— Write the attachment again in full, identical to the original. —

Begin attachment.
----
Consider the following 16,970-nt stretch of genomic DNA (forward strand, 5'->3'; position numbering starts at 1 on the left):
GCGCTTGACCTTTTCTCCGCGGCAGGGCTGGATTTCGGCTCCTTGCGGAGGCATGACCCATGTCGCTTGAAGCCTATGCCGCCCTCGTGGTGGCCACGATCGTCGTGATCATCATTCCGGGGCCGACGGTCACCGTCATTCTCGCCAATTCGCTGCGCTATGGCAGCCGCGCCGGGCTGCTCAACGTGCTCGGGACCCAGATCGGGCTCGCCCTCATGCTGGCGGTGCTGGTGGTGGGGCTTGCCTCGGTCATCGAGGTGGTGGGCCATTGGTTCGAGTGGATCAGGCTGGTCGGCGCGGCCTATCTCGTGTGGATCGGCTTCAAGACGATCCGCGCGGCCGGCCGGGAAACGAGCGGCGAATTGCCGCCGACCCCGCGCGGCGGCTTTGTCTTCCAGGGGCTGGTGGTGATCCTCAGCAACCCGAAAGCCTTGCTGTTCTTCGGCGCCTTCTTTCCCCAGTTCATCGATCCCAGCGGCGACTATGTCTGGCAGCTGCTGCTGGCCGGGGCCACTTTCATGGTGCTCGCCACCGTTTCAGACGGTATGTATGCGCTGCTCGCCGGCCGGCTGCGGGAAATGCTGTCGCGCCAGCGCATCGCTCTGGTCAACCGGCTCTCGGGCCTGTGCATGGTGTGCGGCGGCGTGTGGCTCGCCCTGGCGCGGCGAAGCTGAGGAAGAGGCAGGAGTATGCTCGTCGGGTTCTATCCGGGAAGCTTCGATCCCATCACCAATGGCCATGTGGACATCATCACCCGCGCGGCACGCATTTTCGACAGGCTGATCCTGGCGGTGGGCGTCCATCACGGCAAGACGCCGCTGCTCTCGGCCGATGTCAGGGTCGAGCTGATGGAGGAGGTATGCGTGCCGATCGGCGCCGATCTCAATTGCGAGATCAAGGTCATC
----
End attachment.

Consider the following 16,970-nt stretch of genomic DNA (forward strand, 5'->3'; position numbering starts at 1 on the left):
GCGCTTGACCTTTTCTCCGCGGCAGGGCTGGATTTCGGCTCCTTGCGGAGGCATGACCCATGTCGCTTGAAGCCTATGCCGCCCTCGTGGTGGCCACGATCGTCGTGATCATCATTCCGGGGCCGACGGTCACCGTCATTCTCGCCAATTCGCTGCGCTATGGCAGCCGCGCCGGGCTGCTCAACGTGCTCGGGACCCAGATCGGGCTCGCCCTCATGCTGGCGGTGCTGGTGGTGGGGCTTGCCTCGGTCATCGAGGTGGTGGGCCATTGGTTCGAGTGGATCAGGCTGGTCGGCGCGGCCTATCTCGTGTGGATCGGCTTCAAGACGATCCGCGCGGCCGGCCGGGAAACGAGCGGCGAATTGCCGCCGACCCCGCGCGGCGGCTTTGTCTTCCAGGGGCTGGTGGTGATCCTCAGCAACCCGAAAGCCTTGCTGTTCTTCGGCGCCTTCTTTCCCCAGTTCATCGATCCCAGCGGCGACTATGTCTGGCAGCTGCTGCTGGCCGGGGCCACTTTCATGGTGCTCGCCACCGTTTCAGACGGTATGTATGCGCTGCTCGCCGGCCGGCTGCGGGAAATGCTGTCGCGCCAGCGCATCGCTCTGGTCAACCGGCTCTCGGGCCTGTGCATGGTGTGCGGCGGCGTGTGGCTCGCCCTGGCGCGGCGAAGCTGAGGAAGAGGCAGGAGTATGCTCGTCGGGTTCTATCCGGGAAGCTTCGATCCCATCACCAATGGCCATGTGGACATCATCACCCGCGCGGCACGCATTTTCGACAGGCTGATCCTGGCGGTGGGCGTCCATCACGGCAAGACGCCGCTGCTCTCGGCCGATGTCAGGGTCGAGCTGATGGAGGAGGTATGCGTGCCGATCGGCGCCGATCTCAATTGCGAGATCAAGGTCATC